Boxing


Jose Manuel Ibar Urtain

19.10.06 - By Jim Amato: A major player in the heavyweight title picture in the early 1970's. The native of Spain turned pro in 1968. He was the rage in Europe winning his first 30 fights by knockout including a win over Peter Weiland to capture the European heavyweight title. Finally, rugged German Jurgen Blin took Urtain the fifteen round route but lost the verdict. Urtain's first loss was by a low blow disqualification to Alfredo Vogrig.

On November 10, 1970, Urtain met the ever popular Brit Henry Cooper in London. "Ol' Enry" withstood Urtain's early aggression and then used his masterful left hook to halt Urtain in the ninth. Urtain was extremely strong but his boxing limitations were now exposed.

In 1971, Urtain was held to a draw by veteran journeyman Mariano Echevarria. In his next fight, Jose was stopped by the clever Gregorio "Goyo" Peralta. To his credit, Urtain came back to regain the European title by blasting out Jack Bodell in two rounds.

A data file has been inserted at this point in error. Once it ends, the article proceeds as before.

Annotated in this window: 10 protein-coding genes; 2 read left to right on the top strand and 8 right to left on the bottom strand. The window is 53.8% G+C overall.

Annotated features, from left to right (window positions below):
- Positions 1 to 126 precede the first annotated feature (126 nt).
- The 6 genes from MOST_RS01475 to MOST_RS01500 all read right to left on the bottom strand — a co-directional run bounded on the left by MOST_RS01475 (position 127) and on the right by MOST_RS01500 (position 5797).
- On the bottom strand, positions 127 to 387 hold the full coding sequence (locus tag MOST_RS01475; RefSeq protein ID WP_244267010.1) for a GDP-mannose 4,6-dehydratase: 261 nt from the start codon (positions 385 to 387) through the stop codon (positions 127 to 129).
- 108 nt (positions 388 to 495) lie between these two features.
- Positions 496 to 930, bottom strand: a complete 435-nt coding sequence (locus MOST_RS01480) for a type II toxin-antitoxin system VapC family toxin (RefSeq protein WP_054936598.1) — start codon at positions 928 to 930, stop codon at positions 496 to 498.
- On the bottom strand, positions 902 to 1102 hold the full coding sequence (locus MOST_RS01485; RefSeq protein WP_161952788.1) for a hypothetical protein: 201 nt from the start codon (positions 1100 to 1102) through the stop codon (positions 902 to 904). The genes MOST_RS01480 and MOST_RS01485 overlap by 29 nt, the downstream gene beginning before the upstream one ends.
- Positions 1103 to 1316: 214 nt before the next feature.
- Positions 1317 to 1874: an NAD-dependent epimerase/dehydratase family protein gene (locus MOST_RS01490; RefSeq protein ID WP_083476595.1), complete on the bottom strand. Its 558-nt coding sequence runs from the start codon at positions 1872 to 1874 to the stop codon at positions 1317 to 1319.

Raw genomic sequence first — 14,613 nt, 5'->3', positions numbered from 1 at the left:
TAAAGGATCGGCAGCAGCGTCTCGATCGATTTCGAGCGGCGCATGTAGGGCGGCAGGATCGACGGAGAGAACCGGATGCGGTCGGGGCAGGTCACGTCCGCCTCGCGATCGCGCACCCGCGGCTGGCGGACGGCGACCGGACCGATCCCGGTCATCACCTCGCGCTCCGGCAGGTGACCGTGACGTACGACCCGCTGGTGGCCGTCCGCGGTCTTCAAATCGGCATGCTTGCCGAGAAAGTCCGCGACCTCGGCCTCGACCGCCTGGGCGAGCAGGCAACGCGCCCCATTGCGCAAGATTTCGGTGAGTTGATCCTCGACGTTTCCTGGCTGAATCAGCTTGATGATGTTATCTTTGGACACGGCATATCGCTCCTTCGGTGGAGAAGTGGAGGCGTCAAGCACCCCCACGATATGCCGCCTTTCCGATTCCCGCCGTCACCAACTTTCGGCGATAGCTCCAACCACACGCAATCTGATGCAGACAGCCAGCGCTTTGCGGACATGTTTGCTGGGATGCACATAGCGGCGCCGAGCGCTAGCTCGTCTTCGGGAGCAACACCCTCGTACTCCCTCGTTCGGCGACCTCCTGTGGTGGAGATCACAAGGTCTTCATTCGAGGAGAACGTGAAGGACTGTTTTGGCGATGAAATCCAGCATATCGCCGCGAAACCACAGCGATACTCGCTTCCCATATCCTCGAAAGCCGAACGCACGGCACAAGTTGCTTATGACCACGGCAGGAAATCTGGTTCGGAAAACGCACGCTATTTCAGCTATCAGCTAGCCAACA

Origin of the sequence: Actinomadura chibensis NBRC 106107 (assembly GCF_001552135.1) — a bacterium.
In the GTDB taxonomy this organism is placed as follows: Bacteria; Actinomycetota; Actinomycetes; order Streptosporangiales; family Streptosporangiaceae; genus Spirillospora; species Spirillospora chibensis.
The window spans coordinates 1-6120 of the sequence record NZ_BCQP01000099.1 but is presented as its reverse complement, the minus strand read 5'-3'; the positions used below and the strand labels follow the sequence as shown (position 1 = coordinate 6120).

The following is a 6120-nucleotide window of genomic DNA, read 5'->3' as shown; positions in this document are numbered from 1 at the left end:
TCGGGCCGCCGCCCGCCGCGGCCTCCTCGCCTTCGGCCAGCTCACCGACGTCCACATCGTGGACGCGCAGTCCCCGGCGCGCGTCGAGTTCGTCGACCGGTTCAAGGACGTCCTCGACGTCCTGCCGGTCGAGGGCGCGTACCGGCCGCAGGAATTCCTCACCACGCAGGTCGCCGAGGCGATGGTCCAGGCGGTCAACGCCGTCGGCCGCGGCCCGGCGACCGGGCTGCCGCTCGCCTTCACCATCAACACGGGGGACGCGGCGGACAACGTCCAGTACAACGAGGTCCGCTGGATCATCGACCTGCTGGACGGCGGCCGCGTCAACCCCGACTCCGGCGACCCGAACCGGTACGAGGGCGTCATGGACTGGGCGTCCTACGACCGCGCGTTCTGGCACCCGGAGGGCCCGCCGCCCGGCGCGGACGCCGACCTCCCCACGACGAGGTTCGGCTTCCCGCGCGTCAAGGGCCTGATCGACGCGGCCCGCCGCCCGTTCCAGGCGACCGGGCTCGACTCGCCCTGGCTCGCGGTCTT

In 1972, Urtain was out-slicked by the clever Joe "King" Roman over ten rounds. The "King" used this win as a springboard to getting a 1973 title shot against George Foreman. That ended in one disastrous round for Roman. Next, Urtain would lose hi European title in a rematch with Jurgen Blin.

Urtain would come back and beat Vincente Rondon, a draw in a rematch with Roman and a KO over Richard Dunn. Then he would be stopped by Rocky Campbell and Alberto Lovell. Those losses pretty much ended Urtain's run as a viable contender.

Alfredo Evangelista became Spain's #1 heavyweight, taking Urtain out in 1976. In his last shot at glory in 1977, Urtain met Jean Pierre Coopman for the vacant European title. It was over in four and so was Urtain's career.

Jose ended up with a respectable record of 56-11-4. He had 42 stoppage victories. I have the tape of his loss to Henry Cooper. Although outclassed in the end, the clever Cooper, Urtain was better then I expected. I do believe with high profile trainers and quality sparring partners he could have gone to another level. The best comparison I can make is that he was an Oscar Bonavena in the rough. Too bad he never got the polish.

Article posted on 20.10.2006



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